Oban Mining wants to become Canada’s next great mining house.
Like the 14-year-old Scotch whiskey it’s named for, the executives at Oban Mining hope the company will only get better with age, satisfying even the most finicky of investor palates.
Launched by the same team that brought the Canadian Malartic gold mine online, Oban wants to be the next great Canadian mining house, and president-CEO John Burzynski doesn’t shy away from making bold statements about its plans.
“We intend to be the next Osisko Mining Corporation,” he said during a January presentation to the Sudbury Prospectors and Developers Association.
Osisko Mining Corp. broke new ground in 2011 when it discovered Malartic after repurposing an old mine whose high-grade deposits had been mined out and developed a low-grade, bulk-tonnage model of operation.
Goldcorp came calling in early 2014, and Osisko could only fend off its suitors for so long. The company was broken up and sold off to Agnico-Eagle Mines and Yamana Gold Inc. that same year. Malartic is now the largest gold producer in Canada.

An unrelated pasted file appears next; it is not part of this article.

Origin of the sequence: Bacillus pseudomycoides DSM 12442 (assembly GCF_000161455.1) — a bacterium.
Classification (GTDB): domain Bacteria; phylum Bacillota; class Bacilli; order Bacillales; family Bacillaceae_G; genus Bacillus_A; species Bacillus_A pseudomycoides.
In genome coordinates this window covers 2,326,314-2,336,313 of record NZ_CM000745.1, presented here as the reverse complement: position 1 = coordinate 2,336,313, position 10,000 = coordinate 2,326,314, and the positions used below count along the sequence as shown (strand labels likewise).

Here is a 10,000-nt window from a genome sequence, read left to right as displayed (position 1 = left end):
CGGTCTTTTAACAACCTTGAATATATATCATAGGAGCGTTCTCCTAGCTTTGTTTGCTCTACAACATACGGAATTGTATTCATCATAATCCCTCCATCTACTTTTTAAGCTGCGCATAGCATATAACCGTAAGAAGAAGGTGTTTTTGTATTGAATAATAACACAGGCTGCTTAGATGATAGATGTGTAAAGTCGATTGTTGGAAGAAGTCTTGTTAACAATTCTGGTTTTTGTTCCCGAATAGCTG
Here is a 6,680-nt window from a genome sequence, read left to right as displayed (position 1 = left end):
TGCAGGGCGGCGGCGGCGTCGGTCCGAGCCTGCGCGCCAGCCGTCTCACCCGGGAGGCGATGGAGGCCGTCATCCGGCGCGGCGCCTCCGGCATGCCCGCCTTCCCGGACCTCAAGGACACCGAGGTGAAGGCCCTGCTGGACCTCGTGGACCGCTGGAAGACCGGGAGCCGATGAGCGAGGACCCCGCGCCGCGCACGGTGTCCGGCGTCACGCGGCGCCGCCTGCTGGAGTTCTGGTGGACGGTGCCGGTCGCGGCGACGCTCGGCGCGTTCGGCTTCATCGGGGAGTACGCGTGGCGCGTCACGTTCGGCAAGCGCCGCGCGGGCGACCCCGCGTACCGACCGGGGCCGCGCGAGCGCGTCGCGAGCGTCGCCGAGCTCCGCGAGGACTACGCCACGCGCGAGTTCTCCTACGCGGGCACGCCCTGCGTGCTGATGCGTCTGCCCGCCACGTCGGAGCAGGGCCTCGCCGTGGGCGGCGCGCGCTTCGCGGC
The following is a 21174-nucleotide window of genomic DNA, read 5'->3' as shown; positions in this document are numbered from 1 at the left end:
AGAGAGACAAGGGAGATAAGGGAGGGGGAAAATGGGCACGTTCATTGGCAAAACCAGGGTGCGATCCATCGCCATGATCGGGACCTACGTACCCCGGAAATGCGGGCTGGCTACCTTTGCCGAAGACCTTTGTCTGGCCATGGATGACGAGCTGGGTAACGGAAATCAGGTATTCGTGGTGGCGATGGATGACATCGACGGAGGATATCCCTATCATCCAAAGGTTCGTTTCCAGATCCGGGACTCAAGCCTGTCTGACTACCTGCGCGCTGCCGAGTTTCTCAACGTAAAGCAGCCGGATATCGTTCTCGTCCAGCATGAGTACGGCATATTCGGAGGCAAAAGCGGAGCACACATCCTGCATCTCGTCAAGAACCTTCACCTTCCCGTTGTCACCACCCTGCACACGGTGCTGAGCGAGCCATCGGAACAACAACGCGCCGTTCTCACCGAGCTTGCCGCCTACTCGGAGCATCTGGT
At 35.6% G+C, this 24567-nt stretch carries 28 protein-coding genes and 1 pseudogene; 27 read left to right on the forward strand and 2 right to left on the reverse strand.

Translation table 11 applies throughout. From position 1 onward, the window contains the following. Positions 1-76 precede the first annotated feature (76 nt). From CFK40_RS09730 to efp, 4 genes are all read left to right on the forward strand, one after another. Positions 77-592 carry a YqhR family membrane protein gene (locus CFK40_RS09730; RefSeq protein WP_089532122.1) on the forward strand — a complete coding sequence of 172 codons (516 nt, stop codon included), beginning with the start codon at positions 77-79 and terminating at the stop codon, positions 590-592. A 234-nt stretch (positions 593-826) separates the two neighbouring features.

“It was a bitter pill for us to swallow, having spent 13 years from discovery to concept, and going through all those days and things that we did when everyone told us we couldn’t do it, and then finally achieving it,” Burzynski said. “And the mine is up and running.”
But Burzynski and the former Osisko team didn’t walk away entirely empty-handed. Out of the ashes rose Osisko Gold Royalties, which receives a 5 per cent net smelter return (NSR) royalty from the Malartic mill.
With Oban Mining, the team is now determined to use the same model that brought them success with Osisko — low-grade, bulk-tonnage mining — to a new group of properties.
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